One man and his car

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By Robert Harland


Wednesday, July 16, 2014

I'M ON holiday with my family in the UK and we’re staying in East Boldre, a small village in the heart of England's fabled New Forest.

To my great surprise and pleasure, I discovered that a college classmate and friend, John Stolper, lives and works just a few kilometers up the road so I decided to pay him a visit.

John and his wife Jackie, a national dressage rider, run the very successful Flanders Farm horse riding and dressage center in the village of Lymington.


John, who is Dutch, but spent his childhood in South Africa before moving to England, is also a long-standing petrol head.

I first met him back in the early 1960s when were both teenagers at Southampton Technical College.

He was already a speed merchant with his Vincent Black Shadow 1000cc motorbike. He sold that and moved to fast cars and over the years he's owned a succession of formidable classics including Jaguars, Morgans, Ferraris, BMWs, MGs, Lancias and Alfa Romeos.

These days John lavishes his attention on three cars - a Lotus Elan, a Jaguar XJ8 and the real love of his auto life, a 1935 Singer Le Mans, which he owned for more than 30 years.

"When I bought the Le Mans from a lady in Kent county, it was in quite bad shape, but after a lot of work, we brought it up to tip-top condition and we've worked hard ever since to make sure it stays that way," he said. "Of course, it has none of the modern car comforts like power steering, but it's a real pleasure to drive."

John explained that spares for the Singer were easy to get these days as a number of companies make them for classic cars. As for fuel, older cars like John's, run on leaded gas, which is no longer available, but this is not a problem as oil companies make special supplements that go into the tank along with the unleaded gas.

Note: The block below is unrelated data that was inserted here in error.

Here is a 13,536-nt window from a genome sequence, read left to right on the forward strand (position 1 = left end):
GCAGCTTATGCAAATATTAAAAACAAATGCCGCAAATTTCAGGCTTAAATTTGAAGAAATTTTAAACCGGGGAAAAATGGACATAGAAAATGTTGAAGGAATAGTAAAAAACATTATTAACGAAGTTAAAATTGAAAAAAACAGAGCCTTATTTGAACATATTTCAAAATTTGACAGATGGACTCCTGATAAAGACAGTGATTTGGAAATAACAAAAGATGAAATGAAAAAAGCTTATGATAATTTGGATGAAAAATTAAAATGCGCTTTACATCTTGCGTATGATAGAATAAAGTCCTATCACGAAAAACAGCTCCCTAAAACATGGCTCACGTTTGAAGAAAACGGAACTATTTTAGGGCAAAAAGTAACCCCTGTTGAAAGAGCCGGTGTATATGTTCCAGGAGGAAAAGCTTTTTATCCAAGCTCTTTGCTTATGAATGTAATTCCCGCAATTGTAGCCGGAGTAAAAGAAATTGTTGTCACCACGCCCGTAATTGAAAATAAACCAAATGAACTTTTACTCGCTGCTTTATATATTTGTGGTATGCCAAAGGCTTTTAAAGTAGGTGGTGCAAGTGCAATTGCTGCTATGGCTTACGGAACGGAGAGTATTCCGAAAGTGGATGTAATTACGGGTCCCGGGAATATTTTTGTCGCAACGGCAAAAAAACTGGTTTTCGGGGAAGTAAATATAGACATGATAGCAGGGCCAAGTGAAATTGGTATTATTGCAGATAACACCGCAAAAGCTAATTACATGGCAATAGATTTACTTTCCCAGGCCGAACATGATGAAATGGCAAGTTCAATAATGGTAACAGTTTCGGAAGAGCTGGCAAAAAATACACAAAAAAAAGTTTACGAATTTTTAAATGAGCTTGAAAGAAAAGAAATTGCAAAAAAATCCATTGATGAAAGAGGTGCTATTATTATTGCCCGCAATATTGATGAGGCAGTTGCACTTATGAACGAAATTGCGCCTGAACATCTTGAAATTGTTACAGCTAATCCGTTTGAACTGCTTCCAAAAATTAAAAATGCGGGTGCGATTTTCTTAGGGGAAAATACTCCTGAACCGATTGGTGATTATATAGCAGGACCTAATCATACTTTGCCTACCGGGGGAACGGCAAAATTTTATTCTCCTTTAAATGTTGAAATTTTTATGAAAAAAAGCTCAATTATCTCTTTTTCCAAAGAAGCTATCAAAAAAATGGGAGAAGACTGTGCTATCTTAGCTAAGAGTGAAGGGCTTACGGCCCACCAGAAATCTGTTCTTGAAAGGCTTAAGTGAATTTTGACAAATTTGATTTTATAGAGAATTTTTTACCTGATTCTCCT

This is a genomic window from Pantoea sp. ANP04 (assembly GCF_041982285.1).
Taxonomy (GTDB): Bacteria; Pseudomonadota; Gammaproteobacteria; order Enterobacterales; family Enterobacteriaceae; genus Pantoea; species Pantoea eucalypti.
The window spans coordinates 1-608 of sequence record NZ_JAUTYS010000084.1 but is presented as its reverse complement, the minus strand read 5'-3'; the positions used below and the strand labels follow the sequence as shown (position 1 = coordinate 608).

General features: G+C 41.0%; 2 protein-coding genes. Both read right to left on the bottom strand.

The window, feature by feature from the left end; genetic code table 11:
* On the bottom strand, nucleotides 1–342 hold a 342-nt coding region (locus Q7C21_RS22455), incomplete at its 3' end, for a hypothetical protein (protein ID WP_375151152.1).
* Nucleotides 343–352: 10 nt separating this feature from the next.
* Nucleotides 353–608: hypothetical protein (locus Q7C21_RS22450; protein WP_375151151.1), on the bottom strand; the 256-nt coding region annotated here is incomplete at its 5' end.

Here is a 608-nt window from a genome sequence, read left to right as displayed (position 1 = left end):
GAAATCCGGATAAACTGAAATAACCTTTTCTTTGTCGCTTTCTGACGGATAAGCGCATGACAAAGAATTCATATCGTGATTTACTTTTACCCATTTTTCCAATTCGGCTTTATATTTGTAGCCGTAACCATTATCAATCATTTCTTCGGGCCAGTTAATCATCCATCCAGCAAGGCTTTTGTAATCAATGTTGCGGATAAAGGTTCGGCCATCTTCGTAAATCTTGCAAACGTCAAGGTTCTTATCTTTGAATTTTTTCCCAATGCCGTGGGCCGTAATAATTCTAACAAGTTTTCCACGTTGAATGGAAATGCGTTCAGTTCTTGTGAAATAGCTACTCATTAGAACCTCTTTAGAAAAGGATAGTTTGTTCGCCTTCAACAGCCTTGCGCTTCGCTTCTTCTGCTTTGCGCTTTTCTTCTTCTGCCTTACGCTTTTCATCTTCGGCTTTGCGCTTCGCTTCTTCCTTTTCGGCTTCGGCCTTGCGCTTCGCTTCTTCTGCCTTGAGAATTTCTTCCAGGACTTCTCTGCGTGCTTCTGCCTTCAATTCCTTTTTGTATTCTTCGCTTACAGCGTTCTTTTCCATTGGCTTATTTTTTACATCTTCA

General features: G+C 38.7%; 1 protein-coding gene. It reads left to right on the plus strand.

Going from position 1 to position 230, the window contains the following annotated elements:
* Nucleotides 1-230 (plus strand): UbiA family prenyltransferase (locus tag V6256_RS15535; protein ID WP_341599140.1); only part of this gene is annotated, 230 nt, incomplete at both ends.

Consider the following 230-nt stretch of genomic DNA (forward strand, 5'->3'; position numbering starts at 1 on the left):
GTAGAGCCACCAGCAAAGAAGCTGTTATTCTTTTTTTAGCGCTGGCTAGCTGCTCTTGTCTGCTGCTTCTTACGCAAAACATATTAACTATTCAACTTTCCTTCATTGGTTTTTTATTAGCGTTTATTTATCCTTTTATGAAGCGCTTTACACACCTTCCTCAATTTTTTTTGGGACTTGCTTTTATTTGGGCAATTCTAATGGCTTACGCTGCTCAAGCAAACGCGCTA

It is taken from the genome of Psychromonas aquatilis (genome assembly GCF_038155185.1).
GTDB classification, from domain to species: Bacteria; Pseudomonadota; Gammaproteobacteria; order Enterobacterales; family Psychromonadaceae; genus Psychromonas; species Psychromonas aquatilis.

Singer Motors Ltd was a British motor vehicle manufacturer, founded by George Singer in 1874 as a bicycle manufacturer.

From 1901 the company also manufactured cars. Essentially, it focused on small economy cars and was very successful. By 1928 it was Britain's third largest auto maker after Austin and Morris.

Although the company concentrated on family cars, it flirted with motorsports in the 1930s culminating with the Singer Le Mans, which was an outstanding car in its day.

Encouraged by reliable performances in the 1934 Le Mans race, Singer prepared a team of lightweight two-seaters for 1935. These cars could hit 90 mph (145 kph), and did well at Le Mans and in races at the renowned Brooklands track.

With that brief history, John suggested we went for a drive. And what a treat that was. Driving along the leafy lanes of rural England in such a classic car was really stepping back into a different era.

Okay, we had none of the creature comforts of a modern car, but this was real down-to-earth motoring even though we did get rather wet when the heavens opened and down came the rain!

Published in the Sun.Star Bacolod newspaper on July 16, 2014.


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